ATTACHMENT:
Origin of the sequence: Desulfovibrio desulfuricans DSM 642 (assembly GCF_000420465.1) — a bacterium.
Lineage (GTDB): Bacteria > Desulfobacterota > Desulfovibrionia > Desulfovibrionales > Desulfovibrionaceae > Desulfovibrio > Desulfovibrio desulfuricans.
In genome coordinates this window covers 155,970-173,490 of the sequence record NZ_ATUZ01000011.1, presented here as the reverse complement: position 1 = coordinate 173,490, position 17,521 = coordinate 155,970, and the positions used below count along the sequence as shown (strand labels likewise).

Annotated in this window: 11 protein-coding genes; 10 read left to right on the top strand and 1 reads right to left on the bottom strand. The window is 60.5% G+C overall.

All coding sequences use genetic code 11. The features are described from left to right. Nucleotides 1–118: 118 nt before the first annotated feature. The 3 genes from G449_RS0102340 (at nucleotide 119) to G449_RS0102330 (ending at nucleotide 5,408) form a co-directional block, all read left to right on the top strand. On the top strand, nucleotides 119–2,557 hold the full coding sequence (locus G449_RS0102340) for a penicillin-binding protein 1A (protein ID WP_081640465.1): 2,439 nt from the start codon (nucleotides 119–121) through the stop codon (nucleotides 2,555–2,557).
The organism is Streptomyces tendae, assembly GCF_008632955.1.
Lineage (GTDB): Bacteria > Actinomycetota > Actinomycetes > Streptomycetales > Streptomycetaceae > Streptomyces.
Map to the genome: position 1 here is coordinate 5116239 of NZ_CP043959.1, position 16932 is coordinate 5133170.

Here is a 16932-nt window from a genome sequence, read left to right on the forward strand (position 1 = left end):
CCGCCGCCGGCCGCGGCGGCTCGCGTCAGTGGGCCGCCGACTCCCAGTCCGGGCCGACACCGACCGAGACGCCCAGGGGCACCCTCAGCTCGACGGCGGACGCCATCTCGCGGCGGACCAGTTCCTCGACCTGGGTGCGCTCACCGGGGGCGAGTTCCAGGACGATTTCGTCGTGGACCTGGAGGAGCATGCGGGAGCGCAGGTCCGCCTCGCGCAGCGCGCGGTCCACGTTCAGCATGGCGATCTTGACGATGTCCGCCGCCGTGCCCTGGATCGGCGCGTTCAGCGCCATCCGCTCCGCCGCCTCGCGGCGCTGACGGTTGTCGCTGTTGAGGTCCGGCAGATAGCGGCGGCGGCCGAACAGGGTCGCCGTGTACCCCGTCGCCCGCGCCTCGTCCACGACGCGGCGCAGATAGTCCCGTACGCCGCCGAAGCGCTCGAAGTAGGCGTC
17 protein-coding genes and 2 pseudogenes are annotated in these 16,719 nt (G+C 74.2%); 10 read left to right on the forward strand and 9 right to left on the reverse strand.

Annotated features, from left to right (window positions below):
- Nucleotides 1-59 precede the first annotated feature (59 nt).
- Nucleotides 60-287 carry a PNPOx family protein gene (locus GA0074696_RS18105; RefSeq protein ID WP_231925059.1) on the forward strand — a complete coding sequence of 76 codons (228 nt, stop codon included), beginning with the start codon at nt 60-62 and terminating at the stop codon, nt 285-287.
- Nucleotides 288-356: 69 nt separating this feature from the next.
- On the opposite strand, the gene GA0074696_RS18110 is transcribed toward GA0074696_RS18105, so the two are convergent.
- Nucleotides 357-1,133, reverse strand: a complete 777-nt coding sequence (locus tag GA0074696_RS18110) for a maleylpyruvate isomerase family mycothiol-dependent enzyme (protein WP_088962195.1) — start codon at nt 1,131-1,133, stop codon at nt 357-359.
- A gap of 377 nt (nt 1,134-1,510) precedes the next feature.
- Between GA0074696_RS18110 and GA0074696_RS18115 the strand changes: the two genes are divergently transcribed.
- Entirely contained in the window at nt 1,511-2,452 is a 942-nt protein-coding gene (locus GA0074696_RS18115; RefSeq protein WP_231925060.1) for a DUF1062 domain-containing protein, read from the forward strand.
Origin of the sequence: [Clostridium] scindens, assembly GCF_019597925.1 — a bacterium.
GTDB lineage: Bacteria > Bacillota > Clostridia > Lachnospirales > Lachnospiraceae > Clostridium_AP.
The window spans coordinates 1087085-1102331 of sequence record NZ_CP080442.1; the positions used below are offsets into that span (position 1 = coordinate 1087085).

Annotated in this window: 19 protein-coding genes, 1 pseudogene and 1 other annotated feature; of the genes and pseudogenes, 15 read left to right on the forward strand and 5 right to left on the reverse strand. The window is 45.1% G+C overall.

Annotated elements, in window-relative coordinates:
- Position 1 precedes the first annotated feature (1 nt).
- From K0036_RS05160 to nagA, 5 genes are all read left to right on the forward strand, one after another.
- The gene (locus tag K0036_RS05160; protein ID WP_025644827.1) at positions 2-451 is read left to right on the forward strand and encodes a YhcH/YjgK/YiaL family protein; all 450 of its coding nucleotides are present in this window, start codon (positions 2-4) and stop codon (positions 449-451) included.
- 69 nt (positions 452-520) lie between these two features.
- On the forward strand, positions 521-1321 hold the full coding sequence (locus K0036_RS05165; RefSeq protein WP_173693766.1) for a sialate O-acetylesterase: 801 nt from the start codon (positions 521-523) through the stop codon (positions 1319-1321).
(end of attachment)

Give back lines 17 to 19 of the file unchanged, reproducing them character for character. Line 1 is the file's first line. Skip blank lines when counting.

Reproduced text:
- Nucleotides 357-1,133, reverse strand: a complete 777-nt coding sequence (locus tag GA0074696_RS18110) for a maleylpyruvate isomerase family mycothiol-dependent enzyme (protein WP_088962195.1) — start codon at nt 1,131-1,133, stop codon at nt 357-359.
- A gap of 377 nt (nt 1,134-1,510) precedes the next feature.
- Between GA0074696_RS18110 and GA0074696_RS18115 the strand changes: the two genes are divergently transcribed.